Specifically, there are a plethora of families that sleep on the floor due to the lack of beds, thus aggravating unhygienic living conditions. In addition to poor waste disposal that would eventually attract more rodents, there is a lack of secure options to stock food and livestock. This translates into livestock being cohabitants with their owners under the same roof, which would only serve to increase flea populations in the household. These living conditions only exacerbate the infection rates in the DRC and the lack of resources deployed into the country make countermeasures against the disease more difficult.
Though it is unfortunate that because the DRC is a developing nation, the global community does not focus its attention on eradicating a disease which is of utmost importance. However, international groups like the World Health Organization (WHO) and the United Nations Children’s Fund (UNICEF) are providing adequate resources in an effort to alleviate plague cases in the Congo. An initial measure taken to end the outbreak was the deployment of a national rapid response team (RRT) to the affected health zone to conduct an outbreak investigation and implement initial response activities. Moreover, the WHO and other local health partners are cooperating with Congo’s health ministry to support response measures like, contact tracing, case identification, and enforcing quarantine measures. In fact, close contacts were given prophylactic, a treatment to prevent further transmission of the disease.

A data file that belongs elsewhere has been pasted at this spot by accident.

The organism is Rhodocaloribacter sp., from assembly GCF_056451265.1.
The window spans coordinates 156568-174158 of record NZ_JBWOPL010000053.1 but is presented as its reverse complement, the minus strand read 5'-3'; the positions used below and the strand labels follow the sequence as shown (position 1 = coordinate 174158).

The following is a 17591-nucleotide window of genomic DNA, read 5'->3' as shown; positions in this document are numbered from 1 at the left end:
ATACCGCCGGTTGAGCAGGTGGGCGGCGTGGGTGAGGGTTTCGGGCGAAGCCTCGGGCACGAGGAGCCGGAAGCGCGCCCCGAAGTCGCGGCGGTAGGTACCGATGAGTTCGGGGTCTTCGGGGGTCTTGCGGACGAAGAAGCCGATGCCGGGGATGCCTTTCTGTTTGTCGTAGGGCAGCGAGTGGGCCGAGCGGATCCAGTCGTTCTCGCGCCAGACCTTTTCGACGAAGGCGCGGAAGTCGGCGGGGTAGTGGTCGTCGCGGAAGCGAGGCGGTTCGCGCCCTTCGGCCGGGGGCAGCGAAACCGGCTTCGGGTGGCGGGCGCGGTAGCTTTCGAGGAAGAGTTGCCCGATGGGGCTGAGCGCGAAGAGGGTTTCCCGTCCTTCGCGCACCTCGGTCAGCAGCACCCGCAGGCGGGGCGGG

Even though It is beneficial to see UN agencies partaking in an effort to decrease the amount of plague cases and aid local communities in overcoming this health crisis, the international community needs to play a larger part to ensure complete eradication of this overlooked disease.
WHO has suggested preventative methods to limit outbreaks such as the increase in surveillance of animal species responsible for the outbreaks If an outbreak within the animal species is detected, action to control the outbreak will be applied, and environmental management programs will be created in order to gain a better understanding for this disease, as well as better communication between each sector involved in the management control of the plague. Furthermore, UNICEF has started a campaign for the extermination of fleas and rodents, as well as ameliorating houses to be more resistant to the entrance of unwanted insects and rodents. They will also be providing beds for children in order to better their living sanitary conditions. Preventative measures were advised to the communities such as washing their hands, keeping up with good hygiene, avoiding animal carcasses and areas experiencing an outbreak within the animal species, as well as, putting emphasis on precautions taken after a flea bite.